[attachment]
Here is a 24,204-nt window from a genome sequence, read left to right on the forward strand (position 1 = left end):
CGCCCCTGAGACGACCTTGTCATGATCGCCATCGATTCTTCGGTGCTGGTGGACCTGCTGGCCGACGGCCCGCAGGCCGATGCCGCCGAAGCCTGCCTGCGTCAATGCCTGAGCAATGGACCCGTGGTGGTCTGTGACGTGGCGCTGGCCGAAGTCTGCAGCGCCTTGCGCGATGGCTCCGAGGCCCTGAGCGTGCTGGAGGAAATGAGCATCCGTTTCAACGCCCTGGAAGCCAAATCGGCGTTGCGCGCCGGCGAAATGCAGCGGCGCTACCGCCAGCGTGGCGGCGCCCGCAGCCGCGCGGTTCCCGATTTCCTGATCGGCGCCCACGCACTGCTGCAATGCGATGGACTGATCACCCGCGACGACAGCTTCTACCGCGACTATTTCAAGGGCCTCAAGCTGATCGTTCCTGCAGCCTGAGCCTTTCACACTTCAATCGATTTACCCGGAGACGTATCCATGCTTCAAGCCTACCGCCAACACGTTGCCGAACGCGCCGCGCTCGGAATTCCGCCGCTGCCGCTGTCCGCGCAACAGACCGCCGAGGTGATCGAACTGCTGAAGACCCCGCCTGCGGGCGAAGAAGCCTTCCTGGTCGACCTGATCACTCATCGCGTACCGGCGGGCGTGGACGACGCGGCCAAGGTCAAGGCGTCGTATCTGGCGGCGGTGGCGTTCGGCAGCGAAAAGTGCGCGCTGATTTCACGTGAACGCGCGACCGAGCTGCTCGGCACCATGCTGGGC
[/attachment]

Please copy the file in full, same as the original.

Here is a 24,204-nt window from a genome sequence, read left to right on the forward strand (position 1 = left end):
CGCCCCTGAGACGACCTTGTCATGATCGCCATCGATTCTTCGGTGCTGGTGGACCTGCTGGCCGACGGCCCGCAGGCCGATGCCGCCGAAGCCTGCCTGCGTCAATGCCTGAGCAATGGACCCGTGGTGGTCTGTGACGTGGCGCTGGCCGAAGTCTGCAGCGCCTTGCGCGATGGCTCCGAGGCCCTGAGCGTGCTGGAGGAAATGAGCATCCGTTTCAACGCCCTGGAAGCCAAATCGGCGTTGCGCGCCGGCGAAATGCAGCGGCGCTACCGCCAGCGTGGCGGCGCCCGCAGCCGCGCGGTTCCCGATTTCCTGATCGGCGCCCACGCACTGCTGCAATGCGATGGACTGATCACCCGCGACGACAGCTTCTACCGCGACTATTTCAAGGGCCTCAAGCTGATCGTTCCTGCAGCCTGAGCCTTTCACACTTCAATCGATTTACCCGGAGACGTATCCATGCTTCAAGCCTACCGCCAACACGTTGCCGAACGCGCCGCGCTCGGAATTCCGCCGCTGCCGCTGTCCGCGCAACAGACCGCCGAGGTGATCGAACTGCTGAAGACCCCGCCTGCGGGCGAAGAAGCCTTCCTGGTCGACCTGATCACTCATCGCGTACCGGCGGGCGTGGACGACGCGGCCAAGGTCAAGGCGTCGTATCTGGCGGCGGTGGCGTTCGGCAGCGAAAAGTGCGCGCTGATTTCACGTGAACGCGCGACCGAGCTGCTCGGCACCATGCTGGGC